ANYTHING-BUT-AIDA IN MACERATA
MACERATA OPERA FESTIVAL 2021.
ATTENDED PERFORMANCE 7 AUGUST 2021.
Aida: Maria Teresa Leva; Il Re: Fabrizio Beggi; Amneris: Veronica Simeoni; Radames: Luciano Ganci; Ramfis: Alessio Cacciamani; Amonasro: Marco Caria; Un messaggero: Francesco Fortes; Una sacerdotessa: Maritina Tampakopoulos; Conductor: Francesco Lanzillotta; Orchestra Filarmonica Marchigiana; Stage ensemble “Banda Salvadei”; Coro lirico marchigiano “Vincenzo Bellini”; Choir Master: Martino Faggiani; Direction: Valentina Carrasco.
First of all, we owe our readers a warning. There’s a reason why we decided to divide into two parts our comments on the Aida recently staged in Macerata (we saw the live performance on August 7, and then the streaming broadcast on the 12th). Actually, there are several reasons, but there is a main one. It came to us after reading a review in the online magazine Musicultura, which, with its shocking beginning, made us understand perhaps for the first time in no uncertain terms to what extent the death of opera is imminent. The English translation of the first sentence:
“We were pleasantly surprised, because after hearing talk at length about the Aida of 1921, the Aida of the centenary, we expected a historical re-edition with traditional Egyptian costumes, statues of divinities, pyramids, trumpet blasts, processions with flails and camels. Instead, we found ourselves in front of the most innovative and unconventional Aida of recent years and, perhaps for the first time in witnessing this work, we not only ‘participated’ but we actually had fun” (Alberto Pellegrino).
Well, we fear that perhaps we have reached rock bottom: not only do we discover that someone is actually enthusiastic about a show that has absolutely nothing in common with Verdi’s Aïda (except the music, reduced to a mere soundtrack), but the guy is delighted precisely because there is nothing left of Aïda, apart from an empty shell made of wonderful music, filled to the brim with nonsense. Oh, yes, colorful nonsense, sometimes impressive, even surprising, pleasant (at times) to the eye, and even – at least in the opinion of the above reviewer – funny. Or rather, in our opinion, downright ludicrous.
It is the first time in our long life that we meet someone who claims to have had “fun” attending Verdi’s Aïda. Because if you’re looking for something colorful and fun, then you’d be better off at a musical, or better yet a clown show (in truth, some parts of this performance resembled both). But this was Aïda, a masterpiece of human culture, heart, and soul. It is not meant to generate “fun”, but to arouse deep emotion and even a bit of soul-searching.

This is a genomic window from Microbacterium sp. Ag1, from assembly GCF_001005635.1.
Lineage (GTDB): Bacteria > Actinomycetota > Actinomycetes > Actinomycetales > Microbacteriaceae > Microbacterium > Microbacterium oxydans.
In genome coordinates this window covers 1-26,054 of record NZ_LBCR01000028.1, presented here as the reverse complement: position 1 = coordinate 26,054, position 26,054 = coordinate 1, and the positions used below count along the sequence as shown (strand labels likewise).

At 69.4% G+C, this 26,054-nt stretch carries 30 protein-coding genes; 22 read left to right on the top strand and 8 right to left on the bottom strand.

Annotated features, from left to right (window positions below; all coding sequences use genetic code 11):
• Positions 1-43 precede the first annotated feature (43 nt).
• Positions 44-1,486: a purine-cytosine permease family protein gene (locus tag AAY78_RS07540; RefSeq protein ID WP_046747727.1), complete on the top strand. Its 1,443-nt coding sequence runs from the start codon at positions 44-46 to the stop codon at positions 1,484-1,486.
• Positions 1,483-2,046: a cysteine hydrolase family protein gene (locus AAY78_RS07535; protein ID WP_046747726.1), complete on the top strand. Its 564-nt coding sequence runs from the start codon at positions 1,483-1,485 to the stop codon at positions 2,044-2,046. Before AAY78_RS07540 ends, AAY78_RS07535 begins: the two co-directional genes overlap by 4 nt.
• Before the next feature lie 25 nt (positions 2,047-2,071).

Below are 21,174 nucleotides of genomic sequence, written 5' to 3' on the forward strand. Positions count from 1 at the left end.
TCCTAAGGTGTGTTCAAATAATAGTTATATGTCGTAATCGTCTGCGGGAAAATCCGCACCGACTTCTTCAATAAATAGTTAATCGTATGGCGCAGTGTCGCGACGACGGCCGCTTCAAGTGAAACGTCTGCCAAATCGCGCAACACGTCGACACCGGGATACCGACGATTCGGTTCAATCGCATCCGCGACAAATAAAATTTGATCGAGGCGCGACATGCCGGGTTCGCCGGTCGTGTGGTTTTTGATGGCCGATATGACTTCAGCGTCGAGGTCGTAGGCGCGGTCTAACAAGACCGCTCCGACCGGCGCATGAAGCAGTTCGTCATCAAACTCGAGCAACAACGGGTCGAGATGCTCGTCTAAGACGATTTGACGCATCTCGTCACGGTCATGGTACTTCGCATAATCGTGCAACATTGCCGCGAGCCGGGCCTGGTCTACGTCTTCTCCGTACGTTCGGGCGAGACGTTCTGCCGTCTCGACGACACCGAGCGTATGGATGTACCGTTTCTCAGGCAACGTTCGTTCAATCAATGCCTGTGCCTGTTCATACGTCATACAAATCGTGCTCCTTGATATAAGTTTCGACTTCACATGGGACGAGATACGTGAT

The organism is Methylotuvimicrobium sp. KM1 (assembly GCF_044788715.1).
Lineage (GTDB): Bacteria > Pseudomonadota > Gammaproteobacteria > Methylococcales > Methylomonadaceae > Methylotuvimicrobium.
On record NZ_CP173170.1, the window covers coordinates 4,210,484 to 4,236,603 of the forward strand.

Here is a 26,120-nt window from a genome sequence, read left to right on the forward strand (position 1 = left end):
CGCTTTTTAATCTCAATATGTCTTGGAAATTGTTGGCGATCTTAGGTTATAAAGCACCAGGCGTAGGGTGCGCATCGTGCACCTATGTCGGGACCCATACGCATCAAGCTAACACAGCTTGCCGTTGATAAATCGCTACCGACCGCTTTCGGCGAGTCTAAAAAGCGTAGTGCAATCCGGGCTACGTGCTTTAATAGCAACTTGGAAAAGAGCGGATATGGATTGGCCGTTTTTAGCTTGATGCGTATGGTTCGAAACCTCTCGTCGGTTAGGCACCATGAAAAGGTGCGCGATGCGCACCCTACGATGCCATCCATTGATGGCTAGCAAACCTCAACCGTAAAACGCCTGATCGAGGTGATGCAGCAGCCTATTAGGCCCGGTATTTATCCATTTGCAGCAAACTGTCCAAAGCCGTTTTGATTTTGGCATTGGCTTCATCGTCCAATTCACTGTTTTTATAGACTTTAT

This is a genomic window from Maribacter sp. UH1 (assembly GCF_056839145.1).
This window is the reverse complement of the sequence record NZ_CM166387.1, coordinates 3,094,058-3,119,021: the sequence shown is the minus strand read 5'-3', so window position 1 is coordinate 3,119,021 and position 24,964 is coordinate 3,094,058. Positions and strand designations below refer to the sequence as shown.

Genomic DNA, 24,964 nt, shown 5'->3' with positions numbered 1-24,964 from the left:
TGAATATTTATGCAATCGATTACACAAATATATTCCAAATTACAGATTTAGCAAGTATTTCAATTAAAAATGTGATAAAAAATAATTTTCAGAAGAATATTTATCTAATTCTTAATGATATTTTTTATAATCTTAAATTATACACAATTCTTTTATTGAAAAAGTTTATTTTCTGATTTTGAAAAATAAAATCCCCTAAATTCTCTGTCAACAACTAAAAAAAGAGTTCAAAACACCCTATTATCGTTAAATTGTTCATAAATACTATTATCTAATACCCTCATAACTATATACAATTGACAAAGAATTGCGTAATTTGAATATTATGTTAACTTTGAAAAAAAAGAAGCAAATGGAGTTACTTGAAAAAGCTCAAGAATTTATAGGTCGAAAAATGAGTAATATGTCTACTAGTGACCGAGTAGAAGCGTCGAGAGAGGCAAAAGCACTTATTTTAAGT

Bieito was here
But, of course, it all depends on the starting point, on the “concept” of the director, in this case Valentina Carrasco (from Argentina, but the product of the Catalan “cantera” of La Fura dels Baus… and for those who know this group, which is headed by Calixto Bieito, there is no need to add anything else). When – already more resigned than alarmed at the mere mention of Carrasco’s name on the bill – we watched the press conference introducing the opera, we had a very bad feeling about what was in store for us. Actually, on that occasion the director said almost nothing relevant, but went on about some posters she had seen of the Aïda which, a century ago, inaugurated the Sferisterio as an opera house, in particular a Shell advertisement that had made an impression on her. It was from there that the idea of a staging that revolves around oil must have perversely sprouted in her mind – to the point that, far from dying under the “fatal stone”, the protagonists even end up drowning in a pool of crude oil. Among other things, the actual scene is far from effective, consisting only of a blackish liquid pouring over the two singers crouched on the ground (but even seeping into their mouths while singing… can you imagine?) in the most absurd and ridiculous way that anyone could imagine in a serious staging.
Starting from the premise that “her” Aïda had to revolve around the theme of colonialism, the director simply invented a fragmentary story, set in an unidentified desert, in an unspecified time, but for the costumes of Amneris, very elegant, much admired by critics and roughly identifying with the Twenties of the past century.
Radamès on the golf course
Radamès’ profession remains uncertain. At first, he would seem an explorer, or even a tourist, dressed in street clothes, but out of the blue he suddenly becomes a much-decorated general. An obviously clairvoyant critic – since his opinion is not supported by any evidence – even goes so far as to state that he’s a European general in the employ of the Khedivé (actually if he were a mercenary, all his talk about homeland and honor would be worth very little… but why ask coherence from a director?). Anyway, Radamès loves a low-level maid, since Mrs. Carrasco thus sees the role of Aïda alongside Amneris, making her a servant rather than a companion, and thus completely distorting their relationship as is shown in the “true” Aïda (Verdi’s). Aida, complete with an apron, is forced to follow her mistress in the desert, serving her a drink and even carrying her golf bag… because yes, Amneris plays golf in the dunes, one of the many director’s involuntarily comic “inventions” (and, please, tell me why Radamès needs binoculars and a map to stroll in a golf course). Amneris is the daughter of a king who, from his clothing, would seem Middle Eastern, or more likely Turkish, but she seems very Westernized, as does her court, which appears in a sort of desert picnic, at the beginning of the second act, amusing themselves by throwing treats and sausages (!) to the uncivilized natives, who fight to get and eat them directly from the sand.